Spasticity is often a typical symptom of ALS. It appears when the loss of cortical motor neurons prevails over spinal motor neurons. The first therapeutic approach is oral therapy with antispasmodic drugs; spasticity can often be resistant to these drugs with very intense pain, fixing the limbs in positions that hinder, for example, hygiene and care of the person. It may be necessary to use BTX-A, injected into the muscles, to achieve paralysis-reducing spasticity. This study shows that BTX-A, normally used treating sialorrhea [34], associated with moderate physiotherapy [35], can be helpful in improving the spasticity of patients with ALS for three months at least. The treatment is safe, because we had no side effects such as general weakness and/or dysphagia. Our study shows that combined therapy of BTX-A/ physiotherapy in patients with ALS can improve the rheological parameters of the spastic muscle tissue; in this way, it makes exercise easier, slowing of the decay of motor skills, acting on both cardio-respiratory efficiency and complications from reduced joint mobility. Clinical benefits obtained from this activity relate to the physical efficiency, mood, and quality of sleep (all patients reported an increase in the number of hours of sleep). Stretching and exercises targeting joint range prevent muscle contractures and retractions of connective tissues favored by immobility; they also help contain the resulting pain. Joint mobilization should be practiced by the patient or caregiver daily. The study also proves that the specific action on the AM muscles supports their passive motion. Patients have better personal hygiene and a better personal autonomy, allowing them to achieve some maneuvers more easily, such as catheterization or hygiene of the perineal areas, thereby reducing the risk of urinary tract infection, a leading cause of death in these patients [36]. The combination therapy of BTX-A/physiotherapy also shows efficacy in the onset of fatigue. Fatigue has a multifactorial etiology [35,37], being able to achieve the progressive deficit of strength and muscle tone (which favors a mechanical strain on joints and bone segments) and/or the onset of contractures/muscle spasms from spastic hypertonia, which determine the appearance of degenerative lesions of the joints and connective tissue retraction from prolonged immobility and alterations in the microcirculation. Therefore, the reduction of muscle tone and the easier mobilization of skeletal segments of a limb, via mechanisms still poorly understood, may help in reducing the onset of fatigue [36].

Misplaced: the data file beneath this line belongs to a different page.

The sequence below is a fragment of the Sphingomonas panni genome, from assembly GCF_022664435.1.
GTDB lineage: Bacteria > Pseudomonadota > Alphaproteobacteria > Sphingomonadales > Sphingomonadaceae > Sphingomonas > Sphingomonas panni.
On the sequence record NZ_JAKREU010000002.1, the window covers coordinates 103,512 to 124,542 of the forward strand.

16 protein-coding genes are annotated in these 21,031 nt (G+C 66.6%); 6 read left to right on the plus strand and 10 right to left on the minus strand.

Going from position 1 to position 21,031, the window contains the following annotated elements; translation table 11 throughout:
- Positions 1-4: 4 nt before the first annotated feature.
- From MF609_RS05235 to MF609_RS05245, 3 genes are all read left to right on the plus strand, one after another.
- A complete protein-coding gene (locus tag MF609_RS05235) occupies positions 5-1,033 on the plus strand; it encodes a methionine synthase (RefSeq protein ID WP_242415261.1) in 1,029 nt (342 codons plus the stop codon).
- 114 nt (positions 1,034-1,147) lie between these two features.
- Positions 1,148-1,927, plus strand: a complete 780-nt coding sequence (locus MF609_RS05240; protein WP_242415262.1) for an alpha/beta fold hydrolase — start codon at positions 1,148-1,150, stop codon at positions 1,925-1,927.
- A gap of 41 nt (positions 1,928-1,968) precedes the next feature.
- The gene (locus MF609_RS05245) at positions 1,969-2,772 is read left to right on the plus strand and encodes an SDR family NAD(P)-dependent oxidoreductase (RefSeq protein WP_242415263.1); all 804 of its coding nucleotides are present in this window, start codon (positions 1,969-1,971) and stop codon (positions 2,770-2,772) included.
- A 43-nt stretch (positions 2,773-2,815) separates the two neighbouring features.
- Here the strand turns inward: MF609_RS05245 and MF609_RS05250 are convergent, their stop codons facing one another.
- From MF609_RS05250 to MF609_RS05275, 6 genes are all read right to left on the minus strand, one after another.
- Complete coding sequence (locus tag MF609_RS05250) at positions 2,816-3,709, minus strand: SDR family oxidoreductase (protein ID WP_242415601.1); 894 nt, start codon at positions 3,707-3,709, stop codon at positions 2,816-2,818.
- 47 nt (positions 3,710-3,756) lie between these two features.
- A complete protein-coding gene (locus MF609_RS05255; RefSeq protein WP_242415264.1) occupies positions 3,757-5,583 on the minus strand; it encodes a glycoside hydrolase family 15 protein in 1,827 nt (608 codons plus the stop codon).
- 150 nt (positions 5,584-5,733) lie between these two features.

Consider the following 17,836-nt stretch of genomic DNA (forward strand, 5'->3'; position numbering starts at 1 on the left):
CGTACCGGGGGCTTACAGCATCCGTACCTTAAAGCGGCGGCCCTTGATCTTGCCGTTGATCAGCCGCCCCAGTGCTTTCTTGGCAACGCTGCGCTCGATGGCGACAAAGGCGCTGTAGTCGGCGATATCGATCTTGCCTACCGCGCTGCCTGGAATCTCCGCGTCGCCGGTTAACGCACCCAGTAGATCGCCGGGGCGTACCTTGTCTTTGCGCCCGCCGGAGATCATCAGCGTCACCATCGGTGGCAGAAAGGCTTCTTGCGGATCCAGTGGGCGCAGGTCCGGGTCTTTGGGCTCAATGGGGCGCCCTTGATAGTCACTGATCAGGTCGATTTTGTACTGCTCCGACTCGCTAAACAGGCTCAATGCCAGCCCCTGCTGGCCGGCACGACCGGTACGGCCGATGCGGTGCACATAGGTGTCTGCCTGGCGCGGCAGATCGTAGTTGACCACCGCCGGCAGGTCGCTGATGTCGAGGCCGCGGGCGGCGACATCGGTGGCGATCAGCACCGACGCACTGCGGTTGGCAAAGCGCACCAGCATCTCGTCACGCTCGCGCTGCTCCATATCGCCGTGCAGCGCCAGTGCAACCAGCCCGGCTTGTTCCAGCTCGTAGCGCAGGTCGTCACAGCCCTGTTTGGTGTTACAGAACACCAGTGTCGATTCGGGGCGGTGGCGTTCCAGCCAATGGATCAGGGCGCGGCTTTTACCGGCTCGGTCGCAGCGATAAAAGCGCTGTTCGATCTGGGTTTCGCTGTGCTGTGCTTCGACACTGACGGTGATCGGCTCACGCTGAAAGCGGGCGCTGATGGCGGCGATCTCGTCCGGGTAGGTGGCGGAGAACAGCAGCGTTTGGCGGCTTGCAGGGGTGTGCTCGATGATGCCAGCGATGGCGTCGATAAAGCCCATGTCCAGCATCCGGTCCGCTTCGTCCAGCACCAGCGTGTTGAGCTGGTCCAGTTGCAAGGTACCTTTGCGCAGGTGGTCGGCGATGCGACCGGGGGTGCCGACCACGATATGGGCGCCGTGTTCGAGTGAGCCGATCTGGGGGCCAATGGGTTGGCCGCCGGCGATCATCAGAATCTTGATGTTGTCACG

BTX-A and rehabilitation allowed a reduction in muscular tone for up to three months, when a second infiltration was needed [36]. In this way, there was also an improvement in the values of the Barthel Index Scale, Adductor Tone Rating Scale, and Hygiene Score. Good values of muscular properties have an important repercussion for rehabilitative treatment [38], enabling a better mobilization of the lower limbs and preventing the establishment of muscular contractures and articular deformities requiring treatment with surgical techniques [37,38,39]; all these factors lead to an improvement in the quality of the life of the patient.